Smoking: A 25-year study that looked at smoking behaviors and cognitive performance from mid-life to older age in 5,099 men found that men who smoked experienced a significantly faster cognitive decline than men who did not smoke, with the deterioration equivalent to about 10 years of aging. However, smokers who quit and resisted cigarettes for at least 10 years showed no faster rate of decline than men who had never smoked, according to a report published Feb. 6, 2012 in the online issue of the Archives of General Psychiatry. Suggestion: If you smoke, quit. If you are seriously addicted to tobacco, see your health care provider for help in giving up the habit.
Mid-life hypertension: High blood pressure in mid-life is associated with future development of dementia, but the association is less clear in older age. In fact, new research published Sept. 20, 2012 in the journal Neurology Today suggests that hypotension, or low blood pressure, may increase dementia risk in late life in some people, possibly by causing inadequate blood flow in the brain. The study found that people with low blood pressure were more likely to have brain atrophy and memory impairment—but only if they had had hypertension during mid-life. Suggestion: Maintain healthy blood pressure levels to prevent damage to brain vasculature and tissues. Be sure your blood pressure is checked regularly and that you have a doctor’s help in maintaining blood pressure control.
Obesity: A study of 1,233 adults presented at the April 2012 annual meeting of the American Academy of Neurology found that those who consumed the highest-calorie diet were more than twice as likely to develop mild cognitive impairment as those who consumed the diet lowest in calories. Suggestion: If you eat a high-calorie diet, cut down on your calorie intake and eat foods that make up a healthy diet, such as fruits, vegetables, lean meat, fish, whole grains and low-fat dairy products. Excercise regularly.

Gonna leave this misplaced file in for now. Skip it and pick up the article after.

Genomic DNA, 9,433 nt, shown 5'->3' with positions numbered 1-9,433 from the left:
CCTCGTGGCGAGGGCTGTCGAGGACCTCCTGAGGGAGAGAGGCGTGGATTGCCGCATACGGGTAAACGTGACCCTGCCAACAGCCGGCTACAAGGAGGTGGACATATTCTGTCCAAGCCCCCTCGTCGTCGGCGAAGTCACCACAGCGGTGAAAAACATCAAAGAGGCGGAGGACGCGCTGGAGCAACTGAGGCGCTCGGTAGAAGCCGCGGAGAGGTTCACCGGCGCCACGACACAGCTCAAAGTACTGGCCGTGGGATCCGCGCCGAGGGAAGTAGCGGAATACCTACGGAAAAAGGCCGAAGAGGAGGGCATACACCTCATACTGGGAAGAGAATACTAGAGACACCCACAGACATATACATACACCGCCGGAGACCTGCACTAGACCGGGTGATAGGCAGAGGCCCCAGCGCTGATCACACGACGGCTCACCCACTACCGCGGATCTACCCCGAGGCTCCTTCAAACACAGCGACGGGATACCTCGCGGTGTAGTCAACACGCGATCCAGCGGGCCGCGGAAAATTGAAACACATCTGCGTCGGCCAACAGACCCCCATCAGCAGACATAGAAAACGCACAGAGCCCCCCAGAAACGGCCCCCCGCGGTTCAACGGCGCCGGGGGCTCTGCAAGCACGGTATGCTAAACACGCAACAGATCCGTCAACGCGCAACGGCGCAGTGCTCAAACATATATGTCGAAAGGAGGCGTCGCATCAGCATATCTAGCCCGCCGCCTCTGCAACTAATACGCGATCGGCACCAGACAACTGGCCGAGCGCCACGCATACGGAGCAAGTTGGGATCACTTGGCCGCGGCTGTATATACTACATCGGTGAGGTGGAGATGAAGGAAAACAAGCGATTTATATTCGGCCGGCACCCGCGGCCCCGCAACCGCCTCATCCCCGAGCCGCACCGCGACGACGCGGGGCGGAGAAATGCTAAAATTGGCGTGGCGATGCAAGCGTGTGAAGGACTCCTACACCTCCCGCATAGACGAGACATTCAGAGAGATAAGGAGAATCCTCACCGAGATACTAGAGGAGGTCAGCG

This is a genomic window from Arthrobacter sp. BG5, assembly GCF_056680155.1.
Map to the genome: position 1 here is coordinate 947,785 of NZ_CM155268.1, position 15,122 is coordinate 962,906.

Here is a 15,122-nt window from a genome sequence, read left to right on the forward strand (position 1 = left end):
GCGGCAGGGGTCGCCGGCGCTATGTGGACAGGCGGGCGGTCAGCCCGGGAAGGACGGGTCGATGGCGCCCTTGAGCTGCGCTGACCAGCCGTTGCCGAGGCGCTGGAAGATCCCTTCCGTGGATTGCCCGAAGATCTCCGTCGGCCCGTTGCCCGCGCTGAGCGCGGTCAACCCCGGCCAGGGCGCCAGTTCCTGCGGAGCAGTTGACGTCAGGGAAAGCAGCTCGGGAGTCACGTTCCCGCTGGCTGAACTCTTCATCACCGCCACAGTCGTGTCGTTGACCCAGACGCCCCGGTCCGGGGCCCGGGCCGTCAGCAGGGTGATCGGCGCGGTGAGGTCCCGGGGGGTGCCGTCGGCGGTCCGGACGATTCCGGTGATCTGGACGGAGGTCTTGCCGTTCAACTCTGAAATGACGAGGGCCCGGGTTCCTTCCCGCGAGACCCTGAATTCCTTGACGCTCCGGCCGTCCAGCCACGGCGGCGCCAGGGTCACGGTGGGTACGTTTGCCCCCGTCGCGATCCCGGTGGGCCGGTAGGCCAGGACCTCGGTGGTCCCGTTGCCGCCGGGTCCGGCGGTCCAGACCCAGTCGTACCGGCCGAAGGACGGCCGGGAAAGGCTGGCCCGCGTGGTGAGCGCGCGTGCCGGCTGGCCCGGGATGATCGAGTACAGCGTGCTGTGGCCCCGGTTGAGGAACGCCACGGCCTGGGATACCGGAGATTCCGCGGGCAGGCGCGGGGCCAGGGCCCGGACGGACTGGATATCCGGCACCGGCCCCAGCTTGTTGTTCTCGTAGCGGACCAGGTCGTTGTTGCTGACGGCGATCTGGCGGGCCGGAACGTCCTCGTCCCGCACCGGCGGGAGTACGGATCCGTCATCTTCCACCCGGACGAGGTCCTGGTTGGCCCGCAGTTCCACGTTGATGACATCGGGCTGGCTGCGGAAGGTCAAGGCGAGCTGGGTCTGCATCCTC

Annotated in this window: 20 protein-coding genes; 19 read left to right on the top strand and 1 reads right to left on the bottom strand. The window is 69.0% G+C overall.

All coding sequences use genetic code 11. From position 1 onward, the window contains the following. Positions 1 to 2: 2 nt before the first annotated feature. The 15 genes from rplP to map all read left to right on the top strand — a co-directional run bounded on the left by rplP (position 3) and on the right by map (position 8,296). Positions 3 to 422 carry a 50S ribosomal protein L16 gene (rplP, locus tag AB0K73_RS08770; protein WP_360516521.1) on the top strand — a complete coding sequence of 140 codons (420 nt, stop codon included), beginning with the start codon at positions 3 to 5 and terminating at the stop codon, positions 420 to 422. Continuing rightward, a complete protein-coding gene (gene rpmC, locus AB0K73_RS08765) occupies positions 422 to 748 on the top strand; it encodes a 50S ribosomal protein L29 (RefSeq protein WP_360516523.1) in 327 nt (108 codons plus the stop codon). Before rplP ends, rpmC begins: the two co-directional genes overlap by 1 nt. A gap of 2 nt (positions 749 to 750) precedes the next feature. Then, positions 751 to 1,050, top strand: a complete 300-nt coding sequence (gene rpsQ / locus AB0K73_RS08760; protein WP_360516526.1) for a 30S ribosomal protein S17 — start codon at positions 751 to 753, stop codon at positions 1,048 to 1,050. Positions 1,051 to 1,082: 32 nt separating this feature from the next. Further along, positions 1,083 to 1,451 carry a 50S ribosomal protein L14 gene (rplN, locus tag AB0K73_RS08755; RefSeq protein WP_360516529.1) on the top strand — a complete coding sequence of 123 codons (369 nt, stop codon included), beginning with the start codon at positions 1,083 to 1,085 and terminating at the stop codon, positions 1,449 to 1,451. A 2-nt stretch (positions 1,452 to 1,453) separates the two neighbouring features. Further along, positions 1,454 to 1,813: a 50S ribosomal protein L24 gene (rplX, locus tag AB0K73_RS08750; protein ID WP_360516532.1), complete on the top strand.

Mental inactivity: Research published in the May 2012 issue of the Archives of Neurology compared the brain images of 65 healthy older adults with those of 10 AD patients of comparable age, and 11 younger adults. Results showed that subjects who reported the greatest lifelong cognitive activity, through mental activities such as reading, writing, and playing games had brain levels of beta-amyloid comparable to those of the younger adults, while those who reported the least cognitive activity had amyloid levels comparable to those of the AD patients. Suggestion: Stay mentally active with pastimes you enjoy that keep your brain stimulated, such as working puzzles, making music, or socializing.
Diabetes: An examination of the brains of diabetic mice may help explain why people with diabetes are at higher risk for AD. The mice had greater accumulations of beta-amyloid and tau proteins—both hallmarks of AD—within the cells that surround cerebral blood vessels. These cells, in turn, release inflammatory molecules that injure or kill neurons and lead to AD-like changes in the brain, according to a report in the October 2012 issue of Aging Cell. Suggestion: Watch your weight and eat a healthy low-fat diet (see Obesity, above). If you have diabetes, follow your doctor’s advice to maintain good blood sugar control.